I have attended at least five ESRI Conferences over the years. And this year, having completed my postdoctoral fellowship, I attended the ESRI User Conference (ESRI UC) with a very new perspective.
I began thinking more about the term User Conference and the user experience of Geographic Information Systems. For several years I had wondered about my skills in being able to optimally use GIS technology. I was very excited about GIS, what it could do, and I had definitely "drunk the Kool-Aid" as a GIS enthusiast.
Over the past two years in my informatics postdoc training I realized that everyone's spatial analysis skills and interests are different, and that we have various experiences to contribute to the field. This year, attending the ESRI UC, I realized the power of understanding usability in technology - and at this User Conference, I began thinking about GIS from a User Experience (UX) and UX Research perspective.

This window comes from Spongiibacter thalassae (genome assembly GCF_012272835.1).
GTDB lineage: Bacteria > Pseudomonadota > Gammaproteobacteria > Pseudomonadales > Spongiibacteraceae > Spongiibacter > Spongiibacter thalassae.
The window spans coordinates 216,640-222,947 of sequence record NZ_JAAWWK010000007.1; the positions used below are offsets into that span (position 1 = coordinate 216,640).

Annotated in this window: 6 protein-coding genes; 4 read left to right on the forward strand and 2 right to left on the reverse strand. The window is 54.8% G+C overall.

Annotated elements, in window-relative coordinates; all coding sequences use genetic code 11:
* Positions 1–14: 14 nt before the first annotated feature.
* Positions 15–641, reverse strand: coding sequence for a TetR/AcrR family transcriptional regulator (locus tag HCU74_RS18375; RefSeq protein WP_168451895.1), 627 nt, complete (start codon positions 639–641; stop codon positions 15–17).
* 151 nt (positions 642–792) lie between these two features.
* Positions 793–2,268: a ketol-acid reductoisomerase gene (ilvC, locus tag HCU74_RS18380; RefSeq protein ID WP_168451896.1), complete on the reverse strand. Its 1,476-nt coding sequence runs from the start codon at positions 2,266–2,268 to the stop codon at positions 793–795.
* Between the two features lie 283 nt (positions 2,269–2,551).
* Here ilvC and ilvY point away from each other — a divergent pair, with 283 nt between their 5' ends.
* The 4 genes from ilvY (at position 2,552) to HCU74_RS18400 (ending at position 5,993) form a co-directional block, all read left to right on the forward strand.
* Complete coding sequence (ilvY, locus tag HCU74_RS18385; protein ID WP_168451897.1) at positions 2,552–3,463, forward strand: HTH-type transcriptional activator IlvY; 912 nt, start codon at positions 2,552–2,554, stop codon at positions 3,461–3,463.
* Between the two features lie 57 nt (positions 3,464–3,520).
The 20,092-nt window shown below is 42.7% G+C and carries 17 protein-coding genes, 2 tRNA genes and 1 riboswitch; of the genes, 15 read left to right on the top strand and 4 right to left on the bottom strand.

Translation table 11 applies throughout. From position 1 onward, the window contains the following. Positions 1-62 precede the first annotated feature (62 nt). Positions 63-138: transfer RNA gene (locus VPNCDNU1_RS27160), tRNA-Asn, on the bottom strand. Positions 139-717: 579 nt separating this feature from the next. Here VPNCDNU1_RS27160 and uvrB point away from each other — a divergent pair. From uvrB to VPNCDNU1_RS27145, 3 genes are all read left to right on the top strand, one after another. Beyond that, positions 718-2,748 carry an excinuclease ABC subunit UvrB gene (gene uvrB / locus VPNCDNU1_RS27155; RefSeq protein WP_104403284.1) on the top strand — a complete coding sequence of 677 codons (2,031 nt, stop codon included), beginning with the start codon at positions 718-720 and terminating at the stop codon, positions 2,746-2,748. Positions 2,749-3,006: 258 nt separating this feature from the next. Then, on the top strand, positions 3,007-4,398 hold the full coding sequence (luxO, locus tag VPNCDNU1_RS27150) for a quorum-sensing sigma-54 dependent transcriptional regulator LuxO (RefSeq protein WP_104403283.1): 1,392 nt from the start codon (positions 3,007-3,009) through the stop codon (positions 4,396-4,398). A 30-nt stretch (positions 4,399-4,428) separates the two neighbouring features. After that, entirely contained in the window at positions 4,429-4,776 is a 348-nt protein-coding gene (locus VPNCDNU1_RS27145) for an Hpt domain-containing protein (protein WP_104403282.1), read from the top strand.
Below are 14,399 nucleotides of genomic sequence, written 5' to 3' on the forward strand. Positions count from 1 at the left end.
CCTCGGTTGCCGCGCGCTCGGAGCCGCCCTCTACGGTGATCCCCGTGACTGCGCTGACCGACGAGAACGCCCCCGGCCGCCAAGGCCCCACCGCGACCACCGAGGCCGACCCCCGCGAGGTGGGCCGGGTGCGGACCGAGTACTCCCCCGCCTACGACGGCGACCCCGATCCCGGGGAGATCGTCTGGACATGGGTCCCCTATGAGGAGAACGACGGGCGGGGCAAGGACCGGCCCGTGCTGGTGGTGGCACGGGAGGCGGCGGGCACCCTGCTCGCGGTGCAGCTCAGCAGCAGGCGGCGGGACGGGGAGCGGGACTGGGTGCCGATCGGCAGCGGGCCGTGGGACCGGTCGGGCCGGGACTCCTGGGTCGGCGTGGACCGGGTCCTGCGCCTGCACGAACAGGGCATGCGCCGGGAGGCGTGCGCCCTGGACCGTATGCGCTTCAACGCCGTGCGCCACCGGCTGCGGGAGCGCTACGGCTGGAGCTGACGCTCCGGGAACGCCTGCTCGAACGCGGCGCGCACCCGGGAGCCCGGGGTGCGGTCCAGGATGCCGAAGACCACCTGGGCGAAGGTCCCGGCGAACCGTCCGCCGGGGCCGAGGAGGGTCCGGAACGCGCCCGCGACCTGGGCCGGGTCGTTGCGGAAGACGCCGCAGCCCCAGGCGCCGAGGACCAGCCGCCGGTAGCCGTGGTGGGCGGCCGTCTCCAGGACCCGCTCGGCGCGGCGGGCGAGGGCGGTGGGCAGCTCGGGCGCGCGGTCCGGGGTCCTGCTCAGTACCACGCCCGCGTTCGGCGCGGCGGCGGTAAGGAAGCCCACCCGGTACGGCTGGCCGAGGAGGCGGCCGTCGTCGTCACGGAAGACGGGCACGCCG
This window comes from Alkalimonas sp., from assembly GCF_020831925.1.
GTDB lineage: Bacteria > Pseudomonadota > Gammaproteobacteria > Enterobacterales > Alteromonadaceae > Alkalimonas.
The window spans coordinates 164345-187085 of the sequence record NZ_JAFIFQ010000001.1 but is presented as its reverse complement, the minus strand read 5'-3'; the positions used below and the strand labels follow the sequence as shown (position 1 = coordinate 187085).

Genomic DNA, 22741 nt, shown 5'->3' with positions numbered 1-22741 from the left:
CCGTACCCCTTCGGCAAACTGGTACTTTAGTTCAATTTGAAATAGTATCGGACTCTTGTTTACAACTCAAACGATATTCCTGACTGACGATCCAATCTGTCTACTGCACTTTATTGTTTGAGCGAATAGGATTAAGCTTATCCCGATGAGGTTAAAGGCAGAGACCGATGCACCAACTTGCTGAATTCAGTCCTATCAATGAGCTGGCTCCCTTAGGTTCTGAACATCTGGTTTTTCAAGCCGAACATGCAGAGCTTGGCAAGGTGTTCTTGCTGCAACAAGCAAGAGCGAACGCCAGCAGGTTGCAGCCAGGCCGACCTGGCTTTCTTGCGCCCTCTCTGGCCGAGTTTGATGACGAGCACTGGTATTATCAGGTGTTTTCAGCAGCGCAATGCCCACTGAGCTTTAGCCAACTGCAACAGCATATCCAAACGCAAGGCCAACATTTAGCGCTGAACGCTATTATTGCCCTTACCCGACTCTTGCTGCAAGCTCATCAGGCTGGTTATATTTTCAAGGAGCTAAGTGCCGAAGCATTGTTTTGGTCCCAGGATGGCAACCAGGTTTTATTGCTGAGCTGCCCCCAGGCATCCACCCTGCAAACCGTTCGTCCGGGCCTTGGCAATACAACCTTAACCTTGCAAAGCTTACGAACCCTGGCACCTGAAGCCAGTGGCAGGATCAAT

How is GIS technology usable and accessible to the public, to children, to community members, and to people with disabilities?
At the exhibition area, the first stop I visited was the User Research corner. I wanted to ask questions about their UX research process, vision and what they are seeking to understand. I wasn't able to get all of these answers yet, but I was asked to participate in a couple of surveys where both Likert-scale and free-text boxes were provided for my response to structured questions. I appreciated the opportunity to share my perspectives of GIS technology, and even share my experience of service dogs at the conference (my service-trained giant schnauzer was attending as well).
I left the ESRI UC wondering about how I could continue to explore questions of GIS and user experience, for example: How is GIS data visualization understood by the public? Are we communicating spatial data in the most beneficial ways? And, how can we further involve stakeholders in the use of spatial analytics data?